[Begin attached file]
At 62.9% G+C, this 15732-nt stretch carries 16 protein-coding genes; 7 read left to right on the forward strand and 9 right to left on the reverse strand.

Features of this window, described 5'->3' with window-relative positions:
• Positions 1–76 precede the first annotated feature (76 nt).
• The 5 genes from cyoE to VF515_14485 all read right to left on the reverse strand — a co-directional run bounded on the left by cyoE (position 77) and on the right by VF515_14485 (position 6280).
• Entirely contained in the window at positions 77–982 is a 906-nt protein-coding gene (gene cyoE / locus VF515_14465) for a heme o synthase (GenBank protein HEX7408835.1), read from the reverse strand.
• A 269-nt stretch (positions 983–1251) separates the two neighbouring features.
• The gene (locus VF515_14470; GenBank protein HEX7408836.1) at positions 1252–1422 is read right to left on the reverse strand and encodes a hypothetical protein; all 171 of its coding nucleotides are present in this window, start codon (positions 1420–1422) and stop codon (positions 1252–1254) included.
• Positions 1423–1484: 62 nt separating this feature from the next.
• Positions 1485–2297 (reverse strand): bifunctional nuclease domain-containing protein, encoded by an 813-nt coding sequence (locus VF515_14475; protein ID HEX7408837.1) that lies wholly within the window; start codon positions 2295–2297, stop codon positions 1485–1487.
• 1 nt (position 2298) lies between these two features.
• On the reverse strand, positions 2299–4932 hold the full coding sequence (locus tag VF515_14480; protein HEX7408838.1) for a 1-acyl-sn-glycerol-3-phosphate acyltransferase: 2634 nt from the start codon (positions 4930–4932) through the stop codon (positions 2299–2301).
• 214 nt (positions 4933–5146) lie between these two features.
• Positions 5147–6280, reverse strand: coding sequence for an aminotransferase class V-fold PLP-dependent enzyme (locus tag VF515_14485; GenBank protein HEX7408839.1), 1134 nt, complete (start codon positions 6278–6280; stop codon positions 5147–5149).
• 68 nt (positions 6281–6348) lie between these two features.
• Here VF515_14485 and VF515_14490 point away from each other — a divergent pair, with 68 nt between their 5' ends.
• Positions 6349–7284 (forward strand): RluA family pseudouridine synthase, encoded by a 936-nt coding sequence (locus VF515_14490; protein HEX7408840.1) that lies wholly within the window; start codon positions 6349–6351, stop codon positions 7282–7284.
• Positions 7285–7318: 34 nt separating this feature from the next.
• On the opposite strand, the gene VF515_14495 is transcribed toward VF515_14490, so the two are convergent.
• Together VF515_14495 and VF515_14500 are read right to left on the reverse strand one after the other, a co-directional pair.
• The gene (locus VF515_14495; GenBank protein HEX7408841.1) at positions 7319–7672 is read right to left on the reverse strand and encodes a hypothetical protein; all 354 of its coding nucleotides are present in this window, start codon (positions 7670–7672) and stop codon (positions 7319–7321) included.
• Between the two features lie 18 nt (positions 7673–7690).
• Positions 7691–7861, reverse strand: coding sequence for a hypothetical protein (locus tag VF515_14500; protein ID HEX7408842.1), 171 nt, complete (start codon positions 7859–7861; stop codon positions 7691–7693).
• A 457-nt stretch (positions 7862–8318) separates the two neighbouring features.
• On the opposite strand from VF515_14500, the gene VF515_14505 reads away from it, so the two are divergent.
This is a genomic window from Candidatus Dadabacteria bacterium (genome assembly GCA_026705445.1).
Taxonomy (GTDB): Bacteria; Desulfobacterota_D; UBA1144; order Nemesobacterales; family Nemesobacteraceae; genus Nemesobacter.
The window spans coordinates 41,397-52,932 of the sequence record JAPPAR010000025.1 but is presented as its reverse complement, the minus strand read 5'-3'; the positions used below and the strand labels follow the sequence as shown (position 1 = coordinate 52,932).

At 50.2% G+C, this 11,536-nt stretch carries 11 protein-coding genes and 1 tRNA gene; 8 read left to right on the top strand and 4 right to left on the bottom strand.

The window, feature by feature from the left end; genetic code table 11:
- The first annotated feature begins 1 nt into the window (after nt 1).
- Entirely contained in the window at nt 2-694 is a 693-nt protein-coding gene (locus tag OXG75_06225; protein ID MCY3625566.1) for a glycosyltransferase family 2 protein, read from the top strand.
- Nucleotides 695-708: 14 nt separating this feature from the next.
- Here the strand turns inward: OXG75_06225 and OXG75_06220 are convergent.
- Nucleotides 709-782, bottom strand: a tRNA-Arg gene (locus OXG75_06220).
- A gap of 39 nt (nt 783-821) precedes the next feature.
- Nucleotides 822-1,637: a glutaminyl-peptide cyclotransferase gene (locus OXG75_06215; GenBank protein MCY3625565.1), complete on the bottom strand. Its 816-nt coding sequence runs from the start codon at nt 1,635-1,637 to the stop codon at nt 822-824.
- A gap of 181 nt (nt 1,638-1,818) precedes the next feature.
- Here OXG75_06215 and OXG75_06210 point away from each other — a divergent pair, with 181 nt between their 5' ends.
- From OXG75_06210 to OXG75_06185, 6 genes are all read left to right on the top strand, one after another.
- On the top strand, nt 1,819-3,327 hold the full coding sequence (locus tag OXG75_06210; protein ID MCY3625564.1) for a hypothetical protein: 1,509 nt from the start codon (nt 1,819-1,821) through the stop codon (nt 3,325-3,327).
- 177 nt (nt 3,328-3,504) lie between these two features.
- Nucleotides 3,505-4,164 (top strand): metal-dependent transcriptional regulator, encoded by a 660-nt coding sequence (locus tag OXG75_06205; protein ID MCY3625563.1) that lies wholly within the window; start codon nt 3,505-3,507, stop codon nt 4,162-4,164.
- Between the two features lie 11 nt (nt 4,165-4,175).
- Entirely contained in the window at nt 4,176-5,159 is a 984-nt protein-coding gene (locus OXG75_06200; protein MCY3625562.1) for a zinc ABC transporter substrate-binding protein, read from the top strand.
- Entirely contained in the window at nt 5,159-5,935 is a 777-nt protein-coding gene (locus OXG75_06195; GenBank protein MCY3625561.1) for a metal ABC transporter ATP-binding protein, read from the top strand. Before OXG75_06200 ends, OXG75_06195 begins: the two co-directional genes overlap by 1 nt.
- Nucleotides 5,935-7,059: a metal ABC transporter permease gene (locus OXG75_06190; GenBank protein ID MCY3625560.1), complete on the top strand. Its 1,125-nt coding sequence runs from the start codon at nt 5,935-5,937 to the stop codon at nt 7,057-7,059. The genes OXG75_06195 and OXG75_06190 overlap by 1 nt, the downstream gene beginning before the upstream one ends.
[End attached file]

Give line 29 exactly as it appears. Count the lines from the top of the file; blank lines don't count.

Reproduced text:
The window, feature by feature from the left end; genetic code table 11: